This approach may dissociate modernity from Europe. Though Delanty indeed affirms this conclusion (20), it rather conflicts with his argument that forms of modernity are not entirely open, as the ‘various forms modernity have taken are determined by the relationship between capitalism, the state and civil society’ (19–20), which rather locates the origin of modernity in a specific time and a specific place. Moreover, a feature of modernity being that it understands itself to be modern, the encroachment within a particular intellectual tradition and its associated language is further emphasized. Hence modernity, or at least European modernity, is the product of a particular European conjuncture clearly establishing itself since the sixteenth century in Europe, which then spread over the world. Consequently, Delanty follows Peter Wagner (and others, such as Arif Dirlik and Volker Schmidt) in speaking of ‘varieties of modernity’ rather than of ‘multiple modernities’ (20). Modernity then becomes ‘a singular condition while taking multiple forms’ (24).

More interesting from my perspective is that Delanty also forcefully pleads for the consideration of the global context as an essential part of any social analysis. The concept of critical cosmopolitanism as defined in the introductory chapter, focusing on openness to the world and the willingness to change in the interaction with others, recognizing otherness in oneself, looks more than promising in this respect (27). More than his ambiguous definition of modernity, critical cosmopolitanism appears indeed open-ended, culture-free and ‘reflexive’ and, hence, very suitable for historical analysis.

A Cosmopolitan History?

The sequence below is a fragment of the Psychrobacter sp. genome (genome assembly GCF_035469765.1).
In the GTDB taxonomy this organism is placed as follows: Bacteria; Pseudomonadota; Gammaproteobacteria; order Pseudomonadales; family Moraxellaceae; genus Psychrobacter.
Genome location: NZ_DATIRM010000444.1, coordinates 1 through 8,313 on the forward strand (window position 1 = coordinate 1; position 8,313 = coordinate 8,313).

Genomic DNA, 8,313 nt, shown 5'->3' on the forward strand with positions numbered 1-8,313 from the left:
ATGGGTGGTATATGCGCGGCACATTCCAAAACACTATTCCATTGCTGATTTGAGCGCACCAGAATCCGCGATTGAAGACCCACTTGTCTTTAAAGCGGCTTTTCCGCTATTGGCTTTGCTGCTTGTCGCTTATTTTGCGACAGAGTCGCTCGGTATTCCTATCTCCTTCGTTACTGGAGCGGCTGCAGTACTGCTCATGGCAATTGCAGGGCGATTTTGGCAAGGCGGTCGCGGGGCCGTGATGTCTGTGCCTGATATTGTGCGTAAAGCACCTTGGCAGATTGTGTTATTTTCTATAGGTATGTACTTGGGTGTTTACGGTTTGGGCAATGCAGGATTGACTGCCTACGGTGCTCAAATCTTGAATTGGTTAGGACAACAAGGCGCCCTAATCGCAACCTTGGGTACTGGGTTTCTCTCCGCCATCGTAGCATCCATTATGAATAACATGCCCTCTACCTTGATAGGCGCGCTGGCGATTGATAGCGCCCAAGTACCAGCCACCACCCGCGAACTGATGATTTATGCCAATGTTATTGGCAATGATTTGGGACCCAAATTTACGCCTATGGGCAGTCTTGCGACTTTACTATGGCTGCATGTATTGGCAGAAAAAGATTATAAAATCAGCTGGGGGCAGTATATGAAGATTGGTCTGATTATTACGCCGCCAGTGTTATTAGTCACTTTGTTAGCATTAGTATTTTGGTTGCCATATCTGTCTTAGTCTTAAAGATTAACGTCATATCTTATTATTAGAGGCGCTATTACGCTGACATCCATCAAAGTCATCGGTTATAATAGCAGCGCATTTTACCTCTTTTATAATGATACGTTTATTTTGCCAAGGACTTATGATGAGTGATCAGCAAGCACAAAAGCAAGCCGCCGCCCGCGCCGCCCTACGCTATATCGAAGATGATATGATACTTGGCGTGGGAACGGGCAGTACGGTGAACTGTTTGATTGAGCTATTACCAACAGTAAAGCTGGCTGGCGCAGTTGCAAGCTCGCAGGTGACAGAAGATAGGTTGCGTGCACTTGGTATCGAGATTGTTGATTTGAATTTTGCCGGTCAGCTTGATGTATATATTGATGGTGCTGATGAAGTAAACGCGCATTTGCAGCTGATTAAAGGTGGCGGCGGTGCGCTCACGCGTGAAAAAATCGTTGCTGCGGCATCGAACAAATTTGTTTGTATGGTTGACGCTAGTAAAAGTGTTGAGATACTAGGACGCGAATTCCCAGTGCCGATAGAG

Delanty develops his argument through a largely chronological or epochal structure based upon a vast and erudite assessment of historical and social science literature. His main point is to clarify the development of a specific societal model ‘the chief characteristic of which was that neither the state nor capitalism entirely dominated society’ (21), creating the conditions in which a critical modernity could arise. Although he explicitly recognizes the discontinuities and breaks, this structure almost inevitably produces a narrative of progress and development, which in practice largely mirrors the most traditional histories of the emergence of a European idea: he traces the origins of European modernity in Greco-Roman and Judaic legacies and Christianity, further emphasizing the importance of the Renaissance, humanism and the Enlightenment, and the rise of the nation-state. Howerver, Delanty adds an important dimension to these stories of origin by including trans-civilizational influences and interactions with other, mainly neighbouring cultures. This cosmopolitan orientation entices him to include a discussion on the ‘Byzantine legacy’ and the significance of the Islamic world in the foundation of Europe’s modernity – certainly a welcoming and refreshing perspective. Rather puzzling though is that Germanic and Celtic people apparently did not contribute significantly to the formation of modern Europe, although they did develop very relevant ideas about the organization of society that left their mark on the medieval world and indirectly on later developments. Perhaps in his eyes they did not constitute a ‘civilization’, as Delanty explicitly frames his history of Europe as a history of European civilization, reviving a concept that is rather contested by most world historians today. It also reminds one of another contested concept, that of ‘peoples without history’. Apparently non-literary peoples counted among these as well. Incidentally it seems that contemporary Judaism is also excluded from the main European narrative, as the Judaic legacy is, as usual, relegated to the world of the Old and Testament, though Delanty occasionally mentions Jews as mediators between antique and modern systems of knowledge – for example referring to Jews who kept ancient Greek texts and translated them from Arabic.